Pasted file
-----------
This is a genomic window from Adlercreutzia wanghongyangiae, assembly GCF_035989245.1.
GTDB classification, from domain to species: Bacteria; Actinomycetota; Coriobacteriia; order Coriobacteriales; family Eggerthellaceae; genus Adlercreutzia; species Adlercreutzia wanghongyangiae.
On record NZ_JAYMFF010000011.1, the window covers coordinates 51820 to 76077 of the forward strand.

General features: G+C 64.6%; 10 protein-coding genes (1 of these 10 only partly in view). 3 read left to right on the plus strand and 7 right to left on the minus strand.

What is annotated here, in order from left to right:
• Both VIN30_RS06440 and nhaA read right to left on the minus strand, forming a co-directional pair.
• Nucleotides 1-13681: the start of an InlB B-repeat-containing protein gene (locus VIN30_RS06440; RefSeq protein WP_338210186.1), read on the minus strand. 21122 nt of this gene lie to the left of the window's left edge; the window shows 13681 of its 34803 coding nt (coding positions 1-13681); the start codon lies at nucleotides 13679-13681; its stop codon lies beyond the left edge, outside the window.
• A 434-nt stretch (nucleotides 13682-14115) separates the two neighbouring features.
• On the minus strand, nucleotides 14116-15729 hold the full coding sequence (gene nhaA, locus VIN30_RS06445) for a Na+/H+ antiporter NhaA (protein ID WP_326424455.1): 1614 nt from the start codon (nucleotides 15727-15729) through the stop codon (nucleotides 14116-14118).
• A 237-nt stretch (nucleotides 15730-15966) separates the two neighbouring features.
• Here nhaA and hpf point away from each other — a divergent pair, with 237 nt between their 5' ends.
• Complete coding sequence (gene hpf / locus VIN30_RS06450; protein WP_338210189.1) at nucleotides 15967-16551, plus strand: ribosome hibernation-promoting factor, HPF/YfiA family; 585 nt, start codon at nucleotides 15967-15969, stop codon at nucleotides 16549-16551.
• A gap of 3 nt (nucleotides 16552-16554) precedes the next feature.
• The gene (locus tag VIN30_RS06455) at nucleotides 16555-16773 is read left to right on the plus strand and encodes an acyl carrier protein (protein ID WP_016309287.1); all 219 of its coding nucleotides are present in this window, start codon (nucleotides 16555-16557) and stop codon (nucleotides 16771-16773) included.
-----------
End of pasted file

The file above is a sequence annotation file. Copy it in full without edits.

This is a genomic window from Adlercreutzia wanghongyangiae, assembly GCF_035989245.1.
GTDB classification, from domain to species: Bacteria; Actinomycetota; Coriobacteriia; order Coriobacteriales; family Eggerthellaceae; genus Adlercreutzia; species Adlercreutzia wanghongyangiae.
On record NZ_JAYMFF010000011.1, the window covers coordinates 51820 to 76077 of the forward strand.

General features: G+C 64.6%; 10 protein-coding genes (1 of these 10 only partly in view). 3 read left to right on the plus strand and 7 right to left on the minus strand.

What is annotated here, in order from left to right:
• Both VIN30_RS06440 and nhaA read right to left on the minus strand, forming a co-directional pair.
• Nucleotides 1-13681: the start of an InlB B-repeat-containing protein gene (locus VIN30_RS06440; RefSeq protein WP_338210186.1), read on the minus strand. 21122 nt of this gene lie to the left of the window's left edge; the window shows 13681 of its 34803 coding nt (coding positions 1-13681); the start codon lies at nucleotides 13679-13681; its stop codon lies beyond the left edge, outside the window.
• A 434-nt stretch (nucleotides 13682-14115) separates the two neighbouring features.
• On the minus strand, nucleotides 14116-15729 hold the full coding sequence (gene nhaA, locus VIN30_RS06445) for a Na+/H+ antiporter NhaA (protein ID WP_326424455.1): 1614 nt from the start codon (nucleotides 15727-15729) through the stop codon (nucleotides 14116-14118).
• A 237-nt stretch (nucleotides 15730-15966) separates the two neighbouring features.
• Here nhaA and hpf point away from each other — a divergent pair, with 237 nt between their 5' ends.
• Complete coding sequence (gene hpf / locus VIN30_RS06450; protein WP_338210189.1) at nucleotides 15967-16551, plus strand: ribosome hibernation-promoting factor, HPF/YfiA family; 585 nt, start codon at nucleotides 15967-15969, stop codon at nucleotides 16549-16551.
• A gap of 3 nt (nucleotides 16552-16554) precedes the next feature.
• The gene (locus tag VIN30_RS06455) at nucleotides 16555-16773 is read left to right on the plus strand and encodes an acyl carrier protein (protein ID WP_016309287.1); all 219 of its coding nucleotides are present in this window, start codon (nucleotides 16555-16557) and stop codon (nucleotides 16771-16773) included.